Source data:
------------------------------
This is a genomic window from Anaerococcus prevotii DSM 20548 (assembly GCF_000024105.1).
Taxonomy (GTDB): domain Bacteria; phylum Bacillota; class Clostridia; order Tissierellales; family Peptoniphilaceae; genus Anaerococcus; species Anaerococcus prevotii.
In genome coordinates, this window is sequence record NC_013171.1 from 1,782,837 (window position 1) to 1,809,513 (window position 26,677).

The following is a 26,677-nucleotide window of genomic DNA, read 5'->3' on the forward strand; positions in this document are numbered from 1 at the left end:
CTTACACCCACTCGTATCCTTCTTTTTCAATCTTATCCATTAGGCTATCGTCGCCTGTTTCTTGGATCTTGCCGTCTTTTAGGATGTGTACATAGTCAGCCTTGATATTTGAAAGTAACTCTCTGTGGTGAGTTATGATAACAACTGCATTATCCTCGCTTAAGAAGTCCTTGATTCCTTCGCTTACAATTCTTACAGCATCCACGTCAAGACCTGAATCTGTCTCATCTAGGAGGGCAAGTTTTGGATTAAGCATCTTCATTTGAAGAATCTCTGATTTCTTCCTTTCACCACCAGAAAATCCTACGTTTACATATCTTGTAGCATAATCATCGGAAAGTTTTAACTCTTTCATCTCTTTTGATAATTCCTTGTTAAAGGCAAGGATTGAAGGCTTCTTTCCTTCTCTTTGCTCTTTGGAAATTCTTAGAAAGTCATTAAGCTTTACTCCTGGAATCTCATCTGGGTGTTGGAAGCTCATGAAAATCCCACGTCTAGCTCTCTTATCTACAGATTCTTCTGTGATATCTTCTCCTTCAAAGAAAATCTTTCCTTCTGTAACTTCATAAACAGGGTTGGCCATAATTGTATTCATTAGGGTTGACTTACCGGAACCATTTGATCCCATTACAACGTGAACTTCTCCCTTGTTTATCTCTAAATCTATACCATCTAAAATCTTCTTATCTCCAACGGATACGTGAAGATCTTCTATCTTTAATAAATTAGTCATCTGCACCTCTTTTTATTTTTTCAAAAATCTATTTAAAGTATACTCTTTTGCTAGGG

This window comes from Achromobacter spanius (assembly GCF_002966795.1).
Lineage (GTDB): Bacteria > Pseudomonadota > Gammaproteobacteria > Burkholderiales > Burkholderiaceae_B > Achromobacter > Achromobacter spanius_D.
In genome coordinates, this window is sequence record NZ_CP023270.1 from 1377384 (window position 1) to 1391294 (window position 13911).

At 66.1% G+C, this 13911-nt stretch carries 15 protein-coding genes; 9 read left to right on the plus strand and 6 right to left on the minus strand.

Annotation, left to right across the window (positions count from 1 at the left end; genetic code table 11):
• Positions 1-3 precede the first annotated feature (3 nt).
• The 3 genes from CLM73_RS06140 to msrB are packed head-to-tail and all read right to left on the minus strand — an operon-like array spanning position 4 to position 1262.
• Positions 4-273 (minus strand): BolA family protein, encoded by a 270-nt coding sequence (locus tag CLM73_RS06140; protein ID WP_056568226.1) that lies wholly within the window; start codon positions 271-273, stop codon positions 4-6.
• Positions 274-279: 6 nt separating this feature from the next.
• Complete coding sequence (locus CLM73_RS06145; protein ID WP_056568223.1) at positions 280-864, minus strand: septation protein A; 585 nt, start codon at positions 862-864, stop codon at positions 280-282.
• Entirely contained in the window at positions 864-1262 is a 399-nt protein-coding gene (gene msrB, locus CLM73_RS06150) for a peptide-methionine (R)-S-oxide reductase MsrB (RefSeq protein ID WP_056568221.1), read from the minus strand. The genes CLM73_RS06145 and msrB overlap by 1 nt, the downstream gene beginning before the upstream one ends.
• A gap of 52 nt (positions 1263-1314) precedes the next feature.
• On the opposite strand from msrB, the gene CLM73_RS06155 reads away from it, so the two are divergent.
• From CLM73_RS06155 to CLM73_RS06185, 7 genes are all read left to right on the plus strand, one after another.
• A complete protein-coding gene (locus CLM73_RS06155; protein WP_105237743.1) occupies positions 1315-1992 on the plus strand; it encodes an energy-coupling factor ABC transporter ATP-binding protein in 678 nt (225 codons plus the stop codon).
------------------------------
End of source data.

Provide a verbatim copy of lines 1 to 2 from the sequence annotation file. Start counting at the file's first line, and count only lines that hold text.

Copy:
This is a genomic window from Anaerococcus prevotii DSM 20548 (assembly GCF_000024105.1).
Taxonomy (GTDB): domain Bacteria; phylum Bacillota; class Clostridia; order Tissierellales; family Peptoniphilaceae; genus Anaerococcus; species Anaerococcus prevotii.